Character Synthesis: “The Technology of Simplicity” and “A Bedside Story”
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Materialism and consumerism prevent people from understanding and appreciating what is truly important in life. This is a truth recognized by the narrator in “The Technology of Simplicity” by Mark A. Burch and by George Longarrow in “A Bedside Story” by Gilles Pinette. In both passages it is clear the characters disdain for the consumerist attitude associated with the todays world. Although they have a similar view on materialism it is for different reasons. In “The Technology of Simplicity”, the narrator has developed an appreciation for simplicity, and contempt for materialism in modern society. Through years of meditative hours of hunting the narrator gains clarity on how to savour moments. The narrator exemplified this when he describes the long tedious time in the forest saying, “I felt a contentment so deep that it seemed I was absorbed in a timeless dream.” His appreciation manifests into distaste for consumerism. He believes appreciation is lost stating, “the very rate at which consumption proceeds virtually negates the possibility of attentiveness and mindfulness.” He witnesses this lack of mindfulness as his children open presents on Christmas. Although the children are intrigued by the beauty of the wrapping paper and ribbons, they are hastily shown to forgo the packaging in favour of what was inside.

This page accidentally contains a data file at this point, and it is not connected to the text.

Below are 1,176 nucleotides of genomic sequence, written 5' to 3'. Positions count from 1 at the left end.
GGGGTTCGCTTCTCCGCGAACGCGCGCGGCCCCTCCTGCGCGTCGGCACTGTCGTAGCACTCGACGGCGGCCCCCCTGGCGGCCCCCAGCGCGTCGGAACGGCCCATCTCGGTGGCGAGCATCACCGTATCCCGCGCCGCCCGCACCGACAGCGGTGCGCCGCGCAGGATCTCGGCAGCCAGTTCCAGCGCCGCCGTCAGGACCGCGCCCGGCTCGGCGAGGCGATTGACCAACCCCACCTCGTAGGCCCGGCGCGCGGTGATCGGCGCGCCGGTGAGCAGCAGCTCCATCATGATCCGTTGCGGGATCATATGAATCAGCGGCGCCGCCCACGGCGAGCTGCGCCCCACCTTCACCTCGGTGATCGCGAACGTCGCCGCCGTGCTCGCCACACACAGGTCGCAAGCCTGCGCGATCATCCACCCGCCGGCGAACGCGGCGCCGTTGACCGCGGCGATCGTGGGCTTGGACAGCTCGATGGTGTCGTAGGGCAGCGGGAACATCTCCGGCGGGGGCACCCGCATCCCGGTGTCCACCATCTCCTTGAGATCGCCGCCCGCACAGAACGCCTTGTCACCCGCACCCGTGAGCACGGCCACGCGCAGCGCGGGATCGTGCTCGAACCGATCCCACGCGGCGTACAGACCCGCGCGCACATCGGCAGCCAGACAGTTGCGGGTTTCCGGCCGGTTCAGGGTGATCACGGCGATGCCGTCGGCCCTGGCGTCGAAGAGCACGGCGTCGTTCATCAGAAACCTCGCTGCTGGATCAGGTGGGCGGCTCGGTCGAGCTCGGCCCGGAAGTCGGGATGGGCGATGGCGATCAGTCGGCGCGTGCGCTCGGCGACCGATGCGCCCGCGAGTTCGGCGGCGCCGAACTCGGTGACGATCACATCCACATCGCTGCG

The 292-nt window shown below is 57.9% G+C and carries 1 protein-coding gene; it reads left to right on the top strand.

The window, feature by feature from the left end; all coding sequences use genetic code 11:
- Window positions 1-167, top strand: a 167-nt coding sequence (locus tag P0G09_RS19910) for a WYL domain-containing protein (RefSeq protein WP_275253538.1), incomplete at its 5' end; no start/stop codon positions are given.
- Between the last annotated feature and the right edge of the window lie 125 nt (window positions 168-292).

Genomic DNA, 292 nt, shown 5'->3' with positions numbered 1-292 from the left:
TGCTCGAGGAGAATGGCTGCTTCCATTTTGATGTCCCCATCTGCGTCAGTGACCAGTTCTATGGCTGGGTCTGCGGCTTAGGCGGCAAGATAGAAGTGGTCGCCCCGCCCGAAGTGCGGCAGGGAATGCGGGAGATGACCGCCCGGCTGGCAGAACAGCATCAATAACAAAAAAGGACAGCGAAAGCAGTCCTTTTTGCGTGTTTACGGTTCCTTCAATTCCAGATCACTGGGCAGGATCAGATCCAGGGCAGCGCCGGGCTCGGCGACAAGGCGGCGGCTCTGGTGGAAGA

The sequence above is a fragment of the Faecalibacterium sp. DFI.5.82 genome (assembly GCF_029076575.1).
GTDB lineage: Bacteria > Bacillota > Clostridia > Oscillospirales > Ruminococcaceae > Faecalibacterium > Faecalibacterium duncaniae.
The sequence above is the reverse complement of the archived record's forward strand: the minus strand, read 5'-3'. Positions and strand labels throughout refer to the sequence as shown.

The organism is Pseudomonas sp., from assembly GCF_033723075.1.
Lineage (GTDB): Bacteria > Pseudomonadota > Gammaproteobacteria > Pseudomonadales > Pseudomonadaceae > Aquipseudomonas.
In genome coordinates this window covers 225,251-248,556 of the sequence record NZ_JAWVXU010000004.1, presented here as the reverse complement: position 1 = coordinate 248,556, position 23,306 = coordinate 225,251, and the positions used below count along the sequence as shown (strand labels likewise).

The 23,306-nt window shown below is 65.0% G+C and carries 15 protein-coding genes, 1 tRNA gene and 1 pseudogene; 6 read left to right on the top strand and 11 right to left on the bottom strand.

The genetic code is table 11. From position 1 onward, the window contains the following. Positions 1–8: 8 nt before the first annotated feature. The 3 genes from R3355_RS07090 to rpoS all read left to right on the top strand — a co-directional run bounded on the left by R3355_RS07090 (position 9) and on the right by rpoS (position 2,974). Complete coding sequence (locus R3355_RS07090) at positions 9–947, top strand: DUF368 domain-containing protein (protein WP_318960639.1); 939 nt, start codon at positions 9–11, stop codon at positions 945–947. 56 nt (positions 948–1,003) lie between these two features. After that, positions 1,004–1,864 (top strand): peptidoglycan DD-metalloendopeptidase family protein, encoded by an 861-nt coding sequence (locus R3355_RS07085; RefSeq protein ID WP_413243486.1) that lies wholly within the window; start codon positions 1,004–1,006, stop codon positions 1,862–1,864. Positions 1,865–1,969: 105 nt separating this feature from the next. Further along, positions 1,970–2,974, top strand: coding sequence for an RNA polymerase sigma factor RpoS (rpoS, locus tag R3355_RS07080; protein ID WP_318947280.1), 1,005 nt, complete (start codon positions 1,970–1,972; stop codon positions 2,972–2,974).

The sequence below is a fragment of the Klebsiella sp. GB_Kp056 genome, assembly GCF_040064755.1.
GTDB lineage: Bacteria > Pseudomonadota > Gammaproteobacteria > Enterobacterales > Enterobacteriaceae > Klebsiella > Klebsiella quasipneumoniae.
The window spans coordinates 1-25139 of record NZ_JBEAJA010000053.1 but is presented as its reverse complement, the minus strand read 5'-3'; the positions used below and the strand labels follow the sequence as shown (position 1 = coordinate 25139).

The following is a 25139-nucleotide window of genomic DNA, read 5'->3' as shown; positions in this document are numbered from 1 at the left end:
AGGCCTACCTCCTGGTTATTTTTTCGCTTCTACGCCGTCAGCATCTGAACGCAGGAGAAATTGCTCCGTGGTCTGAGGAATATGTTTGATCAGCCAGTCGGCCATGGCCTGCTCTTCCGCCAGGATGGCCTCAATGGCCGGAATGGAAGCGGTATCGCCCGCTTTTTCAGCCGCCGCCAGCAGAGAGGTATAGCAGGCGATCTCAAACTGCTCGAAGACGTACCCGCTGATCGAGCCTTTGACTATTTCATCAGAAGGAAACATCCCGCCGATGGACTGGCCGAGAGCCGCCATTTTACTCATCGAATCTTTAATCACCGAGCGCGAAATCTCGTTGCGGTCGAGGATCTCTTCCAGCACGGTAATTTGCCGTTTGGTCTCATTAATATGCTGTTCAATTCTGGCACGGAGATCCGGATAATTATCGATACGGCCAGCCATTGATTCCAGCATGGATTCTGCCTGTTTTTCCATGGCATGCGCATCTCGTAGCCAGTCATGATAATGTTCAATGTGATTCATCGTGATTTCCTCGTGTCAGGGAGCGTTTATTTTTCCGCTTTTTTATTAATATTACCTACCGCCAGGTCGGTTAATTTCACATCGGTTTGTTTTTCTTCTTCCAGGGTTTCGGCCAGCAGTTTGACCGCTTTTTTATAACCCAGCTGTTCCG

Once they opened their presents and began to play they where quickly bombarded with another gift, leaving no time to appreciate and enjoy each object. The narrator, observing the Christmas mourning festivities, denounces “life in the consumer society [as] the moment of newness, the adrenaline rush of discovery”, and lack of attentiveness. Throughout the story it is evident the narrators dislike for consumerist society stems from the rate of consumption and lack of appreciation associated with it. In “A Bedside Story”, George Longarrow is similarly uninterested in the materialism of todays world; however, he is not concerned about rate of consumption but more focused on appreciation of family. Longarrow lives, as his daughter Hope would describe, a “backwards, old-fashioned life”; evident by his refusal to install a home telephone. His rejection of modern society drives his daughter away on bad terms. After five years of no communication, Hope returns home with two kids. George, being a family man, welcomes them with open arms.